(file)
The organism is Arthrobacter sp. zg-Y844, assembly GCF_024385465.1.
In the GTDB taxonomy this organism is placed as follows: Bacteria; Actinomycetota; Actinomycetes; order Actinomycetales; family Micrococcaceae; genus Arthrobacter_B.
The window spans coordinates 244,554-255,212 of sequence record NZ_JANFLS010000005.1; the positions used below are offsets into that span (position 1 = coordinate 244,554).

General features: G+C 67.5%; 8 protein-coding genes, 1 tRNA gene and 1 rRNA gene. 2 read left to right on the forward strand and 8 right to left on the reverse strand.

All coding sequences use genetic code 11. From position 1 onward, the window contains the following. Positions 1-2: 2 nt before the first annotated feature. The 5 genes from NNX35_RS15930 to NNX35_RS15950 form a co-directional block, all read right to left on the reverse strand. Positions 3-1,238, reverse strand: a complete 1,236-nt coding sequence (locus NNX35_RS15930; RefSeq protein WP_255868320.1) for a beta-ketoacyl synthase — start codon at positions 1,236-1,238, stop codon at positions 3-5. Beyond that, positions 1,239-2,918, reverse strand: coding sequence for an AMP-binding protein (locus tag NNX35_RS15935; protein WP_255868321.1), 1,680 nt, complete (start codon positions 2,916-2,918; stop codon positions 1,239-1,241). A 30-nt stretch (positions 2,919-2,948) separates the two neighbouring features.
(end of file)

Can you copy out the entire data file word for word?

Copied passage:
The organism is Arthrobacter sp. zg-Y844, assembly GCF_024385465.1.
In the GTDB taxonomy this organism is placed as follows: Bacteria; Actinomycetota; Actinomycetes; order Actinomycetales; family Micrococcaceae; genus Arthrobacter_B.
The window spans coordinates 244,554-255,212 of sequence record NZ_JANFLS010000005.1; the positions used below are offsets into that span (position 1 = coordinate 244,554).

General features: G+C 67.5%; 8 protein-coding genes, 1 tRNA gene and 1 rRNA gene. 2 read left to right on the forward strand and 8 right to left on the reverse strand.

All coding sequences use genetic code 11. From position 1 onward, the window contains the following. Positions 1-2: 2 nt before the first annotated feature. The 5 genes from NNX35_RS15930 to NNX35_RS15950 form a co-directional block, all read right to left on the reverse strand. Positions 3-1,238, reverse strand: a complete 1,236-nt coding sequence (locus NNX35_RS15930; RefSeq protein WP_255868320.1) for a beta-ketoacyl synthase — start codon at positions 1,236-1,238, stop codon at positions 3-5. Beyond that, positions 1,239-2,918, reverse strand: coding sequence for an AMP-binding protein (locus tag NNX35_RS15935; protein WP_255868321.1), 1,680 nt, complete (start codon positions 2,916-2,918; stop codon positions 1,239-1,241). A 30-nt stretch (positions 2,919-2,948) separates the two neighbouring features.